Archive for Friday, August 2, 1996

BROWNBACK TAKES GOP LEAD

August 2, 1996

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A Journal-World poll shows a virtual dead-heat in Tuesday's Republican primary for the U.S. Senate seat formerly held by Bob Dole.

Smiling broadly, U.S. Rep. Sam Brownback took a pair of scissors and snipped a yellow ribbon Thursday, opening Douglas County's Republican Party headquarters.

But the ribbon isn't all he's cut.

A new Journal-World poll shows Brownback has also trimmed the large lead held a month ago by new U.S. Sen. Sheila Frahm in the Republican primary race for Bob Dole's former U.S. Senate seat.

"I'm ecstatic about it," Brownback said. "The last time, I'm down 23 points and now I'm up 2 points."

The poll, conducted for the Journal-World and several other media outlets in Kansas by Mason-Dixon Political Media Research Inc., Washington, D.C., showed Brownback had a 43 percent to 41 percent lead over Frahm, with 16 percent of Republicans remaining undecided.

Brownback's lead is statistically insignificant; the poll's margin of error is plus or minus 5 percentage points.

"It's a statistical dead heat," said Ken Frahm, Sheila Frahm's husband, who was also at the opening of the local GOP offices at 1120 E. 23rd.

"We're pleased that it's showing us to be in it and it's going to be real close," Frahm said.

The poll, which surveyed 834 Kansans planning to vote in Tuesday's primary, was taken between Monday and Wednesday.

After being appointed to fill Dole's Senate seat, Frahm led Brownback 47 percent to 24 percent -- a 23-point lead that has evaporated in the last month.

Brownback's television ads are the key, said Allan Cigler, a Kansas University professor of government and politics.

"There has also been independent spending against Frahm by groups like the term limits organization ," Cigler said.

Cigler also said Frahm hasn't come out strongly with her own voice. She has relied on endorsements from Gov. Bill Graves and U.S. Sen. Nancy Kassebaum, R-Kan.

"I think people have developed the image that she is the choice of the establishment, but they are uneasy who she is," Cigler said. "She has not taken advantage of her position as a U.S. senator to get much free media."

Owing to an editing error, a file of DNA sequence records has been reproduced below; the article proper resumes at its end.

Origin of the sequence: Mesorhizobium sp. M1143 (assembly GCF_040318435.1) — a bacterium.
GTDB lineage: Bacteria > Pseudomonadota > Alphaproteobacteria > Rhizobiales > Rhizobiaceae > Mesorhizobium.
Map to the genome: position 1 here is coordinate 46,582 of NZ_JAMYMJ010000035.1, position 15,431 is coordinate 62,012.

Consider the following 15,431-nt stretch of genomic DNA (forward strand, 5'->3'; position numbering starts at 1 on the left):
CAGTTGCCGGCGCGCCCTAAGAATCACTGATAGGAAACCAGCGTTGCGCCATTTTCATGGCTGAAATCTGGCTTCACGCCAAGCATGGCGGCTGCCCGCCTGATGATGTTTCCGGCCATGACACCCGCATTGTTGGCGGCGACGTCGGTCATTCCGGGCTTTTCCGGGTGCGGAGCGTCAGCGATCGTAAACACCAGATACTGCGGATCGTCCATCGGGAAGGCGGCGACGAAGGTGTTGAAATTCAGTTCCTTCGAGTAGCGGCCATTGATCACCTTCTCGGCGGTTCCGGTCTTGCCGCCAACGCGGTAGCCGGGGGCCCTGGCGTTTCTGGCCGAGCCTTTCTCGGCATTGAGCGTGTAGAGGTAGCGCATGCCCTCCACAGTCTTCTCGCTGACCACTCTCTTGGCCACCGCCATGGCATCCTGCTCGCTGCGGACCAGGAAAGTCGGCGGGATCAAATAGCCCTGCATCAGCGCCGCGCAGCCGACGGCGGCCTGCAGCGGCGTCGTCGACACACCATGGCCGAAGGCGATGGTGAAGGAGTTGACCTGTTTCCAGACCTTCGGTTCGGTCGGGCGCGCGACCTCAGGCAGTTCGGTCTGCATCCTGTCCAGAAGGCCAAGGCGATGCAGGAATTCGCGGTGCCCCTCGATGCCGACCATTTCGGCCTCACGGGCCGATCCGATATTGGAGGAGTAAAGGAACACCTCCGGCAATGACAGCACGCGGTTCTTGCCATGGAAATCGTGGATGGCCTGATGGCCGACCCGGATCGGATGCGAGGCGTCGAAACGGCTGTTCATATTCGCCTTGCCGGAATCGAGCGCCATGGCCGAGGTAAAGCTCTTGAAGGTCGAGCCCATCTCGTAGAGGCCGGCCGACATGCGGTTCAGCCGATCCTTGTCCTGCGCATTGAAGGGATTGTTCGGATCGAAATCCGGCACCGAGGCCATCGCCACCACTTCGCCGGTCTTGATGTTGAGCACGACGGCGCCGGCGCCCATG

Stylistically, Brownback is coming across as the aggressive candidate who wants to be senator, which has helped his image, Cigler said.

Frahm "has been very, very passive in this campaign, and that has hurt her," Cigler said. "Sheila Frahm better do something over the next week or she's in a lot of difficulty."

Mason-Dixon pollster Del Ali predicted that a low voter turnout on Tuesday will help Brownback.

"Turnout will determine it all," Ali said.

The poll showed two thirds of the Republican voters who support the Christian Coalition will vote for Brownback, while 22 percent support Frahm.

"Religious conservatives are motivated to show up and vote," Ali said.

Brownback has moved up in the poll from a month ago because he has energized his base and Frahm hasn't energized hers, Ali said, noting that the endorsements Frahm has received from Graves and Kassebaum haven't particularly helped her.

"Endorsements, I really think they're overrated," Ali said.

Docking leads Finney

The J-W poll also showed that in the Democratic primary for the Dole seat, Jill Docking "is all but certain" to beat former Gov. Joan Finney, Ali said.

Docking holds a 47 percent to 28 percent lead over Mrs. Finney. The lead could widen by Tuesday, Ali said.

He said that Mrs. Finney, who had a stormy relationship with Democrats and Republicans alike in the Legislature, has a high unfavorable name recognition among Democratic voters. That, in turn, has helped Docking.

"It was a dead heat a month ago," Ali said. "I think more Democrats know who Docking is and she is considered a safe alternative to Finney."

Cigler said Finney has run a low-budget, low-profile campaign. What the poll results show is her core base of support, he said.

"I thought Finney's support a month ago was as good as it was going to get," Cigler said. "Docking was an unknown, and the more exposure there has been to her, people were impressed."

Miller, the GOP state chairman, noted the J-W poll shows either Brownback or Frahm would beat Docking in the Nov. 5 general election.

However, Ali said that if Brownback wins the primary, there could be some Republican crossover votes in the general election to Docking.

"Brownback in the general could be seen as too extreme for Kansas, and Docking would have a very legitimate shot," Ali said. "If Frahm gets by, she would be a comfortable favorite against Docking."

Democrats could be helped in November by the divisiveness of the Republican primary.

"I actually think the Democrats have a shot if Brownback is the nominee," Cigler said. "Docking is a liberal but has the potential of drawing defectors from the Republican Party who think Brownback is a little too extreme."

Roberts widens gap

In the Senate race to succeed Kassebaum, Ali picks U.S. Rep. Pat Roberts to win the four-way Republican primary.

The poll shows that Roberts has gained significant strength in the past month over Democratic State Treasurer Sally Thompson.

A month ago, the J-W poll showed the two were in a statistical dead heat. But today Roberts is ahead 42 percent to Thompson's 31 percent.

The J-W poll shows that Roberts now leads in three of the four congressional districts.

Cigler said Roberts' surge was a result in more voter awareness of who he is.

"In the last poll, there were a variety of people who had him confused with Pat Robertson (the TV evangelist), and they've worked on that a little bit," Cigler said.

Ali said a Brownback win on Tuesday could actually help Roberts in the general election.

"The odds of Kansas voting for two Democratic women are slim, and Roberts would be clearly seen as more moderate than Brownback," he said.

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